Managed Funds
What are managed funds?

Managed funds are a pooled investment where investors group their money to be managed by a professional investment manager for a fee. The professional manager then manages this pool of money to buy shares, property, cash securities or bonds to try and get the best return.

Managed funds are also known by a number of different names, including unit trusts, investment trusts and managed trusts. Managed fund investors typically purchase units within a fund based on the amount they wish to invest and the unit price on that particular day. For example, an investor placing $5,000 into a fund at a buy price of $1.00 per unit will acquire 5,000 units for his or her investment; minus any initial fee the manager charges.

Fund manager portfolio management and strategy

Investor attitude to risk can vary and as a result fund managers set out their investment strategy at outset, allowing you to pick and choose investments to fit in with the level of risk or even a sector you wish to invest into such as investments in low risk fixed interest funds or a fund investing primarily in China.

Each managed fund has an investment objective, described in the fund's prospectus. It is the fund manager’s role to achieve the best possible returns whilst following this investment strategy. It’s important to note, the manager cannot invest outside of their investment strategy, ie a China fund manager cannot invest in Australian shares if they feel the Australian market will outperform the China market.

Fund objectives cover a wide range, from lower risk/conservative funds with a focus on preserving capital and producing income, through to higher risk/aggressive funds, where growth is the primary objective.


A financial planner's real value add is in structuring and restructuring your portfolio in line with your attitude to risk, needs and changes in the market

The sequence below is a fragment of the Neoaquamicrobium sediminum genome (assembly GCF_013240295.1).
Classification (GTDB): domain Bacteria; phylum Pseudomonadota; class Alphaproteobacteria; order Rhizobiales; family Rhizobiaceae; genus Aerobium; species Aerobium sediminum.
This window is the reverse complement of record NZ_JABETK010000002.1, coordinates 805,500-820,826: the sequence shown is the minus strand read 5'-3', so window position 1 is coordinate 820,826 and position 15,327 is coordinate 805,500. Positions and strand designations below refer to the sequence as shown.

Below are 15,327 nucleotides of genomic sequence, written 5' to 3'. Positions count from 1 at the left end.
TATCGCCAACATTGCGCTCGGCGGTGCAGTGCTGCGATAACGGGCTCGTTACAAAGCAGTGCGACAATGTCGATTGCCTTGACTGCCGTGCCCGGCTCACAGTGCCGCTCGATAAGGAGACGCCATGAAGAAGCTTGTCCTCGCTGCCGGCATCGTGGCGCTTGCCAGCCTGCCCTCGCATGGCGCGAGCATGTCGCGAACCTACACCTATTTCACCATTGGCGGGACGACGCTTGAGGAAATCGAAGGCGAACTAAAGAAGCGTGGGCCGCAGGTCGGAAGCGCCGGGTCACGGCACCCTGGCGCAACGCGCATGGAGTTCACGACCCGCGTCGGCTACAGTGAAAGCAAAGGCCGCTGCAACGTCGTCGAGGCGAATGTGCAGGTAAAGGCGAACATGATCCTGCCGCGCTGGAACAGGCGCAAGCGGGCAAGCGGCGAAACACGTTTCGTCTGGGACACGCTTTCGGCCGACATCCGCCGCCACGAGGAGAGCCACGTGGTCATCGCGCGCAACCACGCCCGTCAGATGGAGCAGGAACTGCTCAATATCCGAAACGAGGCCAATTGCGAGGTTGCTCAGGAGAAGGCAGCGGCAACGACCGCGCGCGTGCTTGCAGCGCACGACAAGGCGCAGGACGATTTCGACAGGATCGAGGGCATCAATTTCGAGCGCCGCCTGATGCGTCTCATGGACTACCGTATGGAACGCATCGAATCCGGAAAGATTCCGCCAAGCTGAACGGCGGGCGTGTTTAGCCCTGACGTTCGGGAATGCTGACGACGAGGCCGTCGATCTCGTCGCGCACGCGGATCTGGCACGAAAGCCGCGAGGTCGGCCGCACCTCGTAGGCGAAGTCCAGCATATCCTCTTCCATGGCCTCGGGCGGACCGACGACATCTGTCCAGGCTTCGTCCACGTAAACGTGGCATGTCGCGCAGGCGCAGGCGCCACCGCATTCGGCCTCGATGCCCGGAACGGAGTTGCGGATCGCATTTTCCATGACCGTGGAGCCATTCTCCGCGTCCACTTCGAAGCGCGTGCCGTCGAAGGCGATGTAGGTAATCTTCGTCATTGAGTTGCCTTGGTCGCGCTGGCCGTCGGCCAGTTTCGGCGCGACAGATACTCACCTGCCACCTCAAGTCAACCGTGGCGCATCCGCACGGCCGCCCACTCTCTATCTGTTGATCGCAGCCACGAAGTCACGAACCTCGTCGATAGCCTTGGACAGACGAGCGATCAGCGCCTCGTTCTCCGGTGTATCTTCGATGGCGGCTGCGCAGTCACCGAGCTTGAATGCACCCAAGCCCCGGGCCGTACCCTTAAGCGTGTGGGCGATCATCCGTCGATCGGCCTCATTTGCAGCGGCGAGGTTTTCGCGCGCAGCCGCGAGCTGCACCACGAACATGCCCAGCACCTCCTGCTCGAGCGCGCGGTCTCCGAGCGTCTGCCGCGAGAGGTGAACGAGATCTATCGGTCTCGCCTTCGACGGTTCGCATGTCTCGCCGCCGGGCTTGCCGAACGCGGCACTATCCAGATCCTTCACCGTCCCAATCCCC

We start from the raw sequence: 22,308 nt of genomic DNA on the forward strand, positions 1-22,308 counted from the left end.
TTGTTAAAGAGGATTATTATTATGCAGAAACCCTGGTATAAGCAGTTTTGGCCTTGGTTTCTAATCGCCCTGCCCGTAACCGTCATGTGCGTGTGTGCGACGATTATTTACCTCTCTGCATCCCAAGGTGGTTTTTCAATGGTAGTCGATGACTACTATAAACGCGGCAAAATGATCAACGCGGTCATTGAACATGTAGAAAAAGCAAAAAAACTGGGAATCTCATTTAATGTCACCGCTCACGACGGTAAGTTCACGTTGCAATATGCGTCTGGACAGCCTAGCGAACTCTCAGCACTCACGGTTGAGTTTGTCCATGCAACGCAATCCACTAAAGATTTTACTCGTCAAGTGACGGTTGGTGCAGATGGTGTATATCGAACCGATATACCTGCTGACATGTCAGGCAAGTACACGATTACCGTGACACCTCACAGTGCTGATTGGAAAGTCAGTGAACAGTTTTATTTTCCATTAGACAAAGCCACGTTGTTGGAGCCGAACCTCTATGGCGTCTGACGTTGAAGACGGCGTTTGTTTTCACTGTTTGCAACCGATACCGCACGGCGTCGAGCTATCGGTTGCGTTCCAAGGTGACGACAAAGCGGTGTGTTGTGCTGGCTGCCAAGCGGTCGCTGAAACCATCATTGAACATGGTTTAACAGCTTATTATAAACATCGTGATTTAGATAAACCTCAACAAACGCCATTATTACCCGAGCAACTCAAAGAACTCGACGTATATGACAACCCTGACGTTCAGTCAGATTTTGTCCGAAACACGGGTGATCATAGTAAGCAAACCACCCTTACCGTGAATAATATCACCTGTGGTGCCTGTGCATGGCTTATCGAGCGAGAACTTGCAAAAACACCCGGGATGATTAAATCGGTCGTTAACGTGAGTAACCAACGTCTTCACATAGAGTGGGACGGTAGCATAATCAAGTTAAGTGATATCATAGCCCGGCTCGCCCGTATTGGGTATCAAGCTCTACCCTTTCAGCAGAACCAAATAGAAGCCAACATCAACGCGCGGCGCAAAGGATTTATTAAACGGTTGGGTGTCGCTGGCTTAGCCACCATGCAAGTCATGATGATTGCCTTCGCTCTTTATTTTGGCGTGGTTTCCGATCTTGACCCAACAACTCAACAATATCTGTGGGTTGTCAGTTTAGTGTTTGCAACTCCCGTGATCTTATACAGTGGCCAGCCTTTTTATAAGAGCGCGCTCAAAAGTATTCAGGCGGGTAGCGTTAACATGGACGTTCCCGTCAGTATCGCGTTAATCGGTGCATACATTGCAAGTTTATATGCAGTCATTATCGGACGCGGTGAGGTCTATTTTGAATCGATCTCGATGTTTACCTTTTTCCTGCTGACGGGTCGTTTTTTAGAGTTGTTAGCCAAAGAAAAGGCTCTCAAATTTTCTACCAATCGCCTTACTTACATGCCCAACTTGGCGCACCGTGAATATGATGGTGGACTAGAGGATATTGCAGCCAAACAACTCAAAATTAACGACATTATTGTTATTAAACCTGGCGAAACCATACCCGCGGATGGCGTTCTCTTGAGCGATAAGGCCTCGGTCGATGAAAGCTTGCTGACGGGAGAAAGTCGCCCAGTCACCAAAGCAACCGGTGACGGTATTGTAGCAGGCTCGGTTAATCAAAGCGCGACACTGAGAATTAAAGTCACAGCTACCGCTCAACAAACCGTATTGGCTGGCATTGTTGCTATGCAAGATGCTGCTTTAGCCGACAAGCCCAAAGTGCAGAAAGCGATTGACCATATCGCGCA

Since each fund has its own specific investment objectives and strategies for achieving these, it is important that your financial planning review and the structuring of your portfolio provides a balance of risk versus return appropriate to your needs.

How do managed funds increase in value?

Managed fund investors are expecting a greater return from their managed fund over the medium to long term than receiving interest in the bank.  Investors who do not feel this is achievable should not invest in assets other than a bank or building society.  Investment returns within managed funds come from a number of sources and depend on the strategy of the fund. A fixed interest fund is typically made up of fixed interest and bond investments, returns are typically interest, capital gains of the bonds traded and some dividends.  Equity fund returns are mainly made up of capital growth and some dividends. Property funds are typically made up of rent and management fees, as well as capital gains on the sale of property held.

Fund income and gains is distributed proportionately to all the unit holders. The income is either paid out as a distribution or reflected in an increase in the value of their units. Some funds allow you to purchase additional units with the distribution.

Where the unit value increases, earnings just accumulate within the fund until the unit holder (investor) redeems (sells) the units.